|Vol. 17, No. 6||Oct. 9, 1997|
It's been called the world's most readable textbook. Dan Rather read it and judged it a "work full of pleasure to the reader." Entertainment Weekly called it "irresistible."
It's The Art of Fact: A Historical Anthology of Literary Journalism by Kevin Kerrane of Newark, and Ben Yagoda of Swarthmore, Pa., both English. Published by Scribner, the anthology includes some of the great works of literary nonfiction.
In need of a book suitable to assign to their journalism students, and tired of securing the rights to reproduce the classics of the genre each semester, Kerrane and Yagoda culled through articles and book excerpts to assemble this collection of 58 journalistic gems.
The book includes an array of articles, from social observations to war correspondence, reprinted from a number of sources: magazines, newspapers and books. The writers included in the collection all "make facts dance," Kerrane said.
Included are such memorable pieces as Jack London's daring 1902 expose of life among the city of London's impoverished East Enders and Lillian Ross' devastating portrait of Ernest Hemingway.
"The far flung and irresistible collection includes Stephen Crane on life among New York City derelicts; Joan Didion on L.A. when the lethal Santa Ana wind blows; Rosemary Mahoney on venturing into a lesbian bar in Dublin.... It even lets you know what sparring with Joe Louis was like (Jimmy Cannon on Billy Conn), but then the whole book is "full of nonfiction knockouts," a reviewer for Entertainment Weekly said.
Writing the book was great fun, "like eating salted peanuts," Yagoda said. "We got to review great pieces of writing and talk with many of the authors. It took about a year and a half to secure the rights to all the pieces, and the authors who controlled their own rights were extremely generous and supportive."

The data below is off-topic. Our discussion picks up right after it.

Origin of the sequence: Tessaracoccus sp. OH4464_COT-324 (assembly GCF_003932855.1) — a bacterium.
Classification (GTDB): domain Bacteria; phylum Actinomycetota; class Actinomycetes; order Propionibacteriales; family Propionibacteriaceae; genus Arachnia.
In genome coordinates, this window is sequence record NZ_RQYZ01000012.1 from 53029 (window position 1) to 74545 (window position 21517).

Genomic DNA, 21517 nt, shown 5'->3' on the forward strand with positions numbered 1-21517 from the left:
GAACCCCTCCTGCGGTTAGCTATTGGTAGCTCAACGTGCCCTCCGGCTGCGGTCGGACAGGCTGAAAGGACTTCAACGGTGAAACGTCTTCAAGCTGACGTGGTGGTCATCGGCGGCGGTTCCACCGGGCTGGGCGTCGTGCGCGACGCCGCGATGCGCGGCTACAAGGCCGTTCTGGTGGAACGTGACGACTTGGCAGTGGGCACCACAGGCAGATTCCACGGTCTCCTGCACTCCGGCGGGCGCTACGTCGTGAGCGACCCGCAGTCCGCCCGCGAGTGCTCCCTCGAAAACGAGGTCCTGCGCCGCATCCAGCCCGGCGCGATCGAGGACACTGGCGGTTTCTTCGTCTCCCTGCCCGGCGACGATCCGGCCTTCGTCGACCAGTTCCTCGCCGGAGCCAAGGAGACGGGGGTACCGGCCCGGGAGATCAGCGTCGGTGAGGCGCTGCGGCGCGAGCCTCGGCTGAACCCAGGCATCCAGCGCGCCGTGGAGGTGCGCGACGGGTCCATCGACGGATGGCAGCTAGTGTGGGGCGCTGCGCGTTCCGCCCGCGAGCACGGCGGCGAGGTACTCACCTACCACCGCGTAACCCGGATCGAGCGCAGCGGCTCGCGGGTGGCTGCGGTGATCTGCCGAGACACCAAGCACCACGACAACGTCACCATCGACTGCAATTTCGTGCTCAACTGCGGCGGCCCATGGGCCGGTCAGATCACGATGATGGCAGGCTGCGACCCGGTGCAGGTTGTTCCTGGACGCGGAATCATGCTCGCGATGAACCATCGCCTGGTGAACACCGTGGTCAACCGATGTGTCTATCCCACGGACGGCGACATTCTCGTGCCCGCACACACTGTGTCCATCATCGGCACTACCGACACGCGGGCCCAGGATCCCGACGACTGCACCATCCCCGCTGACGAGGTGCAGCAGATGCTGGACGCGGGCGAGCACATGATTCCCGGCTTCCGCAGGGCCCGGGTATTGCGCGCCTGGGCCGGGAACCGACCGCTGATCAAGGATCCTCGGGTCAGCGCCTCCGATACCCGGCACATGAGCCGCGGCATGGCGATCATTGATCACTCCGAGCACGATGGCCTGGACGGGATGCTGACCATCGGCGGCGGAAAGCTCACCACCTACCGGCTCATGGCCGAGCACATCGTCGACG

Now, many professional journalists who have read the book are lending their support.
"It's very pleasing to have journalists themselves like the book," Kerrane said. "It's a dream to have it so well received."
Loosely defined, literary journalism is journalism that tells a story, using journalistic techniques, Kerrane said. "It's exciting and readable, it may use dialogue and characterization more than the predictable journalistic formulas."
"It's writing that's accurate, timely and for which one has had to gather and report facts," Yagoda added. "It's imparting information in a way that is creative, innovative and artful. It includes nonfiction novels and narratives like Truman Capote's In Cold Blood.
"It also is journalism in which the author becomes part of the story-not journalism that follows the common rule of the journalist staying completely out of the story," Yagoda said.
The forerunner of Kerrane and Yagoda's book is Thomas Wolfe's 1973 anthology, The New Journalism. Regarded as among the first collections of its kind, that book was used by both professors in their classes until it went out of print.
But, where Wolfe's anthology emphasized works from the second half of the 20th century, Kerrane and Yagoda include "the pioneers"-genre writers from the early 18th century such as Daniel Defoe.